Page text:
PCIe 6.0 delivers up to 256 GB/s for Big Data applications

The PCI-SIG has just released the PCIe 6.0 specification reaching 64 GT/s transfer speeds, or 256GB/s, doubling the PCIe 5.0 specification data rate, and aimed at Big Data applications in the data center, artificial intelligence/machine learning, HPC, automotive, IoT, and military/aerospace sectors.

PCIe 6.0 follows PCIe 5.0 announced in 2019 and can achieve the 256GB/s data rate in a 16-lane configuration. Implementation will take time, as even PCIe 5.0 is not widely used yet, and in the embedded space, I only found PCIe 5.0 in the recently announced Alder Lake-S Desktop IoT processors, with the Alder Lake Mobile IoT processors still being limited to PCIe 4.0.

PCIe 6.0 256 GB/sPCIe 6.0 highlights:

  • 64 GT/s raw data rate and up to 256 GB/s via x16 configuration
  • Pulse Amplitude Modulation with 4 levels (PAM4) signaling, leveraging existing PAM4 already available in the industry
  • Lightweight Forward Error Correct (FEC) and Cyclic Redundancy Check (CRC) mitigate the bit error rate increase associated with PAM4 signaling
  • Flit (flow control unit) based encoding supports PAM4 modulation and works in conjunction with the FEC and CRC to enable double the bandwidth gain
  • Updated Packet layout used in Flit Mode to provide additional functionality and simplify processing
  • Low latency and reduced bandwidth overhead.
  • Maintains backward compatibility with all previous generations of PCIe technology
PCIe versions lanes speed
PCIe Speeds/Feeds

I’d glad I found he handy table above, as I’m always confused with the speed delivered by specific version of PCIe and number of lanes. I don’t expect to write much about PCIe 6.0 any time soon though. Most Arm processor we cover here only started to come with a PCIe 2.1 interface a few years ago starting with Allwinner H6 in 2017, and the PCIe implementation did not work that well. The Rockchip RK3588 octa-core processor that should become available this year features a much faster 4-lane PCIe 3.0 interface that should deliver up to 8GB/s. PCIe 3.0 was introduced in 2010, so if it takes as much time for the new PCIe specification to be implemented into mid-range processors, I can’t wait to write about the latest Rockchip RK3988 processor with PCIe 6.0 once it comes out in 2032!

You’ll find more details about PCIe 6.0 on the PCI-SIG website.

Via Liliputing and Anandtech

 

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6 Comments
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tkaiser
tkaiser
15 days ago

> I’d glad I found he handy table above

For anyone wondering how PCIe Gen2 speeds with 5 GT/s can result in 1 GB/s per lane while Gen3 operation achieves 2 GB/s throughput with only 8 GT/s instead of 10 GT/s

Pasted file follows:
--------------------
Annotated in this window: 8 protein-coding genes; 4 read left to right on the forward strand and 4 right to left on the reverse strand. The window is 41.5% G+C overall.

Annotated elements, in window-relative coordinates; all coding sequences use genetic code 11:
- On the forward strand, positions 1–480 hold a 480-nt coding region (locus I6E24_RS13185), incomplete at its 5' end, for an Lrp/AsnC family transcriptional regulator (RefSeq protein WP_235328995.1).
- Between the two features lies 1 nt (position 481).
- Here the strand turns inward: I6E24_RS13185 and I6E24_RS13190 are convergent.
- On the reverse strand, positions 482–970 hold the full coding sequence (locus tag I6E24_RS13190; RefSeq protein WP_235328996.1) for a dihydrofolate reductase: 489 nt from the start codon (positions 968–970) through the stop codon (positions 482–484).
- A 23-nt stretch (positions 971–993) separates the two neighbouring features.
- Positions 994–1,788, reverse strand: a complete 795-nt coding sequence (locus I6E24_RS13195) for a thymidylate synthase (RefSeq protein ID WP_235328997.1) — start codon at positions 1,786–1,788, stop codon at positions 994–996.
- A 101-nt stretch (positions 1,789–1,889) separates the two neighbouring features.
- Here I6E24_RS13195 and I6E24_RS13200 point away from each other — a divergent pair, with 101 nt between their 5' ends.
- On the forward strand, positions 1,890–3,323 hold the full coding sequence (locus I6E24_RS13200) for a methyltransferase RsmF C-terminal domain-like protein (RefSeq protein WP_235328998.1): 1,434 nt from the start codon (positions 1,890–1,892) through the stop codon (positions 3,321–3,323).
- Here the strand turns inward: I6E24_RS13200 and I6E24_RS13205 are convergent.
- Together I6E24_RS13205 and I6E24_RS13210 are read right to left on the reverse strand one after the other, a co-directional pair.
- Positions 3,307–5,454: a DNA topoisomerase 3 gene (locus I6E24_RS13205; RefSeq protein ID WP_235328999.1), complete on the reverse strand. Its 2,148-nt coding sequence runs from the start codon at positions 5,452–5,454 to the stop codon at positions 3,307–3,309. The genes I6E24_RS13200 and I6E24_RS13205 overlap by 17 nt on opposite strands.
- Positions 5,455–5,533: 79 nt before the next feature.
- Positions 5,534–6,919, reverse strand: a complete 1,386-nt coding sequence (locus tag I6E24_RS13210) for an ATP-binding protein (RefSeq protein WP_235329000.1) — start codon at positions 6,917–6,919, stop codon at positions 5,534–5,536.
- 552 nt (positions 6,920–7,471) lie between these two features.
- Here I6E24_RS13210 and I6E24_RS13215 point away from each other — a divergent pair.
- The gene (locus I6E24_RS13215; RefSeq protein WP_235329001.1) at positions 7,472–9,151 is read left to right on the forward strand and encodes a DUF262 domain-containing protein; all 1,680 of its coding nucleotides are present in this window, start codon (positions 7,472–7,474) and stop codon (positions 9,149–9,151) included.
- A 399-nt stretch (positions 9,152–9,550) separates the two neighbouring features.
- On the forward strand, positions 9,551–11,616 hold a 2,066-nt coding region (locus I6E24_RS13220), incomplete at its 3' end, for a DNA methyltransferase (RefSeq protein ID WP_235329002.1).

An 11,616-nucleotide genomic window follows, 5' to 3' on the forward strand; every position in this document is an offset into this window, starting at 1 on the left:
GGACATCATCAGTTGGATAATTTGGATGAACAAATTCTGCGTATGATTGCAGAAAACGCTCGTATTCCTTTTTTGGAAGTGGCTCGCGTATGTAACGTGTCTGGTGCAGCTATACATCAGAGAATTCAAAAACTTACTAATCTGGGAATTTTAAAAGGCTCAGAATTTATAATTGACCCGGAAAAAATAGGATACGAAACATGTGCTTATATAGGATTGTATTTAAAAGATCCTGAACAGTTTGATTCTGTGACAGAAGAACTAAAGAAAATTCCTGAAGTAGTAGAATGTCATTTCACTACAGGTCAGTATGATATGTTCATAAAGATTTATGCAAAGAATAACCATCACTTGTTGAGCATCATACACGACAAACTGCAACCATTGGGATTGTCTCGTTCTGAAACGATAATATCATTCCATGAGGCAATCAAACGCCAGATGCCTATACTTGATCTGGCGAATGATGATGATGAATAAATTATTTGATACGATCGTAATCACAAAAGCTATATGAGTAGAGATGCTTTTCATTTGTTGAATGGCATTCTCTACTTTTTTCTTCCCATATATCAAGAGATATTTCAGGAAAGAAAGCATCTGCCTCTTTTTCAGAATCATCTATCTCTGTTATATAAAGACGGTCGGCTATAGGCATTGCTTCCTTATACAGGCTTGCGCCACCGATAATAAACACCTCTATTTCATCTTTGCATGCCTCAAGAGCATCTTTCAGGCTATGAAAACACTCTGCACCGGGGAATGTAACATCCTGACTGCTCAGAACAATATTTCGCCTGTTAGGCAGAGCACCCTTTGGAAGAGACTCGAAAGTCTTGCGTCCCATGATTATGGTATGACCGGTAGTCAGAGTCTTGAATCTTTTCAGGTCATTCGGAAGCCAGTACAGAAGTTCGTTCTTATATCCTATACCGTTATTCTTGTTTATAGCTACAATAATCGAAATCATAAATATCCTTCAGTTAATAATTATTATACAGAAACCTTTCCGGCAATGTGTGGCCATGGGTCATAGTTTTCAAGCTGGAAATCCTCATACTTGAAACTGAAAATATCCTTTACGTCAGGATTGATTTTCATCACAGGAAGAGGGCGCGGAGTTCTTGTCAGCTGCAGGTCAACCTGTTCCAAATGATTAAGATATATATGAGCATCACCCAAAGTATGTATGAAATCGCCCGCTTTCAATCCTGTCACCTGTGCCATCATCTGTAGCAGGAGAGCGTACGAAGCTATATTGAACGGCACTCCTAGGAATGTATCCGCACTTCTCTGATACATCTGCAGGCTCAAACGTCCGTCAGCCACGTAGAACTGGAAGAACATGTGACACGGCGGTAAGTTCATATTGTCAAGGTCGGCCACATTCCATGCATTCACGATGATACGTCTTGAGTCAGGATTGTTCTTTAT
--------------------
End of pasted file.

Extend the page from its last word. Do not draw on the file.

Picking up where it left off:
That’s since Gen1/Gen2 use 8b/10b coding while Gen3 adopted the way more efficient 128b/130b coding. As such it’s not really 2 GB/s with Gen3 but approx. 1.969 GB/s 😉

willy
willy
15 days ago

That’s without counting with the 24-28 bytes of framing overhead which start to count at 1514 bytes (~3.4% total) 🙂

sander
sander
12 days ago

Thinks for that info and the wiki link. Brings back memories from university years on Information Theory, like channel coding. Also from that wiki a nice history: “64b/66b encoding, introduced for 10 Gigabit Ethernet’s 10GBASE-R Physical Medium Dependent (PMD) interfaces, is a lower-overhead alternative to 8b/10b encoding, having a two-bit overhead per 64 bits (instead of eight bits) of encoded data. This scheme is considerably different in design from 8b/10b encoding, and does not explicitly guarantee DC balance, short run length, and transition density (these features are achieved statistically via scrambling). 64b/66b encoding has been extended to the 128b/130b and… Read more »

willy
willy
15 days ago

Thanks for the info Jean-Luc. Just to clarify the table, all bandwidths need to be halved since they have summed Rx and Tx. So PCIe 6.0 x16 is 128GB/s (or 1 Tbps) in each direction. This should allow to support dual-400Gbps NICs for example.

evadim
evadim
15 days ago

Thanks for the news! Looking forward to your review of the new Rockchip CPU in 2032

Jens Bauer
Jens Bauer
14 days ago

“The PCI-SIG has just released the PCIe 6.0 specification reaching 64 GB/s” … Should have been 64GT/s, not 64GB/s Maximum number of Bytes per second: 252061538432 excl. overhead. That means we’d only get 234.7 GB/sec (or only 252 Marketing-GB/sec) before the PCIe protocol overhead tax is paid. … Anyway, I think the “handy table” is slightly misleading. As far as I understand, the calculations for PCIe 1.0 are: 2.5 GT/s = 2.5GT transmitted and 2.5GT received per second. That is a total of 5 GT/s, but that requires a sustained bidirectional transfer. So per lane, you’d have … 2500000000 bits… Read more »

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